What the Ikea Shuttle says about NYC’s transitBy
In a secluded and idyllic corner of Brooklyn, where South American taco vendors mingle with Fairway-bound foodies, a giant blue box recently opened its doors, and with it came an interesting experiment in public transit.
Just over three weeks ago, the highly-anticipated New York City Ikea opened its doors on the waters of the New York Harbor in Red Hook, New York. Red Hook has escaped the gentrification that has run rampant over the rest of the western sections of Brooklyn largely because the nearest subway stop is a mile away and the buses are never too reliable. But with the Ikea came more public transit options to the area.
As part of their efforts to attract customers while encouraging New Yorkers to avoid driving, Ikea is running free shuttles to various transit-accessible parts of Brooklyn and Water Taxi ferries to and from Lower Manhattan. Well, as New Yorkers — Ikea-bound and otherwise — are rather resourceful people, residents of Brooklyn have taken a liking to the free transit options. Jeff Wilkins of The Daily News explains:
Countless commuters are taking advantage of Ikea’s free bus and ferry – without ever setting foot inside the giant Swedish furniture store that opened last month in the waterfront neighborhood. The posh, coach-style shuttle buses, equipped with footrests, reading lights and music, are quickly becoming popular with travelers tired of shelling out $2 for overcrowded – and, by comparison, uncomfortable – city buses …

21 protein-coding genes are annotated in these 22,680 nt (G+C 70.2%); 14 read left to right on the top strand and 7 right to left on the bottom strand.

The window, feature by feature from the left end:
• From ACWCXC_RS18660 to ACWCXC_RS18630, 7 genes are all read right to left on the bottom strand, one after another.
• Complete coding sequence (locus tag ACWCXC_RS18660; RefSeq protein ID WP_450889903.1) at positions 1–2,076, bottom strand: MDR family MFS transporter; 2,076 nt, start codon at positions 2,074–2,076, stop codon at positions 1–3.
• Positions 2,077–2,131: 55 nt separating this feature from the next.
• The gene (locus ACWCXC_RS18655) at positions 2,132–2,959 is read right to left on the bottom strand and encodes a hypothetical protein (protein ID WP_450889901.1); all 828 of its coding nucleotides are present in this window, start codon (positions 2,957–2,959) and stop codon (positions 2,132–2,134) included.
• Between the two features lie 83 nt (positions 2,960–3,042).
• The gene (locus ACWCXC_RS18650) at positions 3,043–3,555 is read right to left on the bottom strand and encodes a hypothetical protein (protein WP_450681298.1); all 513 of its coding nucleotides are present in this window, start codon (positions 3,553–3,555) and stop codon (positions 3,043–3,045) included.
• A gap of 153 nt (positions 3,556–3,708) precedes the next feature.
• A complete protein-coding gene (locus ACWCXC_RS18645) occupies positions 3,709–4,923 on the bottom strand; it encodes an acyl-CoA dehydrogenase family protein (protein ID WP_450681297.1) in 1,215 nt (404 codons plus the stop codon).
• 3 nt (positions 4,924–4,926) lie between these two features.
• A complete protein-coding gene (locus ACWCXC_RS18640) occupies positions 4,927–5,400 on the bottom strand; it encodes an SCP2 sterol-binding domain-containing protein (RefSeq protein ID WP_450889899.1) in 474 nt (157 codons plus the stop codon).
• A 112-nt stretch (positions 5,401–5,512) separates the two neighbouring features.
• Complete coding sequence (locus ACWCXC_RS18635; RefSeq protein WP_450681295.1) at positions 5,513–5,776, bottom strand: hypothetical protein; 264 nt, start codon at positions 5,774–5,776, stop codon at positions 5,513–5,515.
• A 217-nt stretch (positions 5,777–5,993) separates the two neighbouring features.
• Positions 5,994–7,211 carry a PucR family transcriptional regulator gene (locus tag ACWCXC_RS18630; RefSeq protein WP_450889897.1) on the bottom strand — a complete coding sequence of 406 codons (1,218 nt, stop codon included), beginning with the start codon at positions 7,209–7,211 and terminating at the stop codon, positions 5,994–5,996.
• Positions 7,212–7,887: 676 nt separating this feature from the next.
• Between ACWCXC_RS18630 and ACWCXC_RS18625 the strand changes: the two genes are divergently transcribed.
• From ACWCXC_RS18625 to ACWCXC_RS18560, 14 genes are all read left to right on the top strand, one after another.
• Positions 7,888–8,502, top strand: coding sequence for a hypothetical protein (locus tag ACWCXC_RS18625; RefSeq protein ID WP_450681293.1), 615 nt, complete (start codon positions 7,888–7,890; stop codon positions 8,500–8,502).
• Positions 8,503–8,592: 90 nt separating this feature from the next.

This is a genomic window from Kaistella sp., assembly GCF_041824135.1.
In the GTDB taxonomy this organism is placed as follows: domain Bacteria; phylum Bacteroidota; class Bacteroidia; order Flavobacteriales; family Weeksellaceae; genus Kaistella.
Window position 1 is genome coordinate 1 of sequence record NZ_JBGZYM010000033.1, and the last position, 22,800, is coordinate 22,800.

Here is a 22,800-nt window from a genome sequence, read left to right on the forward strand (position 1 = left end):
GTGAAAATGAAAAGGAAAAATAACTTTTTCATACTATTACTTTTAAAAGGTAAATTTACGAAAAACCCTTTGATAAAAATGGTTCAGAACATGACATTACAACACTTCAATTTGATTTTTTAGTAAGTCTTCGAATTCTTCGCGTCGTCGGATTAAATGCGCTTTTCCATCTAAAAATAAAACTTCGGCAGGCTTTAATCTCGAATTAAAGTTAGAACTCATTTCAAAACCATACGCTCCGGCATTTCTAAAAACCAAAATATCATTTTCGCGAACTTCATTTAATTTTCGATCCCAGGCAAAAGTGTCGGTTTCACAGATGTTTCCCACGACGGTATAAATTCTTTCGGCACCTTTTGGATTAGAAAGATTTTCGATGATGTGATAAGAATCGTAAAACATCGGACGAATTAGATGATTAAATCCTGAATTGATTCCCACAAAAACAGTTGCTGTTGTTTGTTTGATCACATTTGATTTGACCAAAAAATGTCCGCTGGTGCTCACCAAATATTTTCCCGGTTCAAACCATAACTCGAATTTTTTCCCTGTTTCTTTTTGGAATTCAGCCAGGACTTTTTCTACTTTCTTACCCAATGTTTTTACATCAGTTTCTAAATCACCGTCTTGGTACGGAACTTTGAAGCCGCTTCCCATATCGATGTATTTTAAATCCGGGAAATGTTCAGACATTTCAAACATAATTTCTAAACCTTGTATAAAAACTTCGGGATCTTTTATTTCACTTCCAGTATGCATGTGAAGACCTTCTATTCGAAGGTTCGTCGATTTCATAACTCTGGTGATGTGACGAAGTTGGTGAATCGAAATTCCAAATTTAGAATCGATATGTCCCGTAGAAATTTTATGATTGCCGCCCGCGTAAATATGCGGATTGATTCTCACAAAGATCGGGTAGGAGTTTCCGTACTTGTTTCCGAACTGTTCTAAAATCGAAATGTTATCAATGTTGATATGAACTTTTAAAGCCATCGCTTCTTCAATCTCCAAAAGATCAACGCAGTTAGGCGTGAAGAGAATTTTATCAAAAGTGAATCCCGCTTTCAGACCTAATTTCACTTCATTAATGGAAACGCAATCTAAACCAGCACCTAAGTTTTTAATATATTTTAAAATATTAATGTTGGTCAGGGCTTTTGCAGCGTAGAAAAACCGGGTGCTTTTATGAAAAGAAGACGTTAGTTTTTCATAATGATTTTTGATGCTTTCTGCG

The free bus service transports passengers from Red Hook to stops on Court St. and to subway stations at Fourth Ave. and Smith and Ninth Sts. every 15 minutes during store hours.
Thrifty bus riders aren’t the only ones taking advantage of Ikea’s services. City residents are also saving $6 each way and taking the store’s free water taxi to and from Wall Street. “It’s such a nice ride, I’d almost be happy to pay for it,” said Steve Riley, 40, who lives in Park Slope, takes the Ikea bus and then transfers to the Ikea water taxi for his job in SoHo.
Wilkins writes that only eight of the 19 riders on the first shuttle of the day last week were bound for the Swedish furniture store. Two of those folks were employees.
So what does this mean for public transit in New York? Well, at a time when the MTA is increasingly coming under attack from politicians and the public, this news does nothing to bolster the MTA’s case. But is it a call for privatization? Some time this week or next, I’ll have a long post about the future of the MTA, but I’m not sure privatization is ever the way to go. It didn’t work in London; it hasn’t really worked anywhere mainly because public transit doesn’t really turn a profit. The aims of private companies and the goals of public transportation systems are rarely in line with each other.
Rather, the MTA could take a lesson from the comfort and ease of the Ikea Shuttle. Riders want to like their public transit options. They want to be ferried or bused in relative comfort with enough space to sit. They want a reliable and steady schedule, and from the sound of it, they’re willing to pay for that privilege. Perhaps the MTA could use the lessons of the Ikea Shuttle to improve bus service; perhaps the Ikea Shuttle will remain unique among the city’s transit options. Either way, it’s certainly an interesting case study in unintended consequences.
Photo above of the Ikea Shuttle by flickr user the real janelle.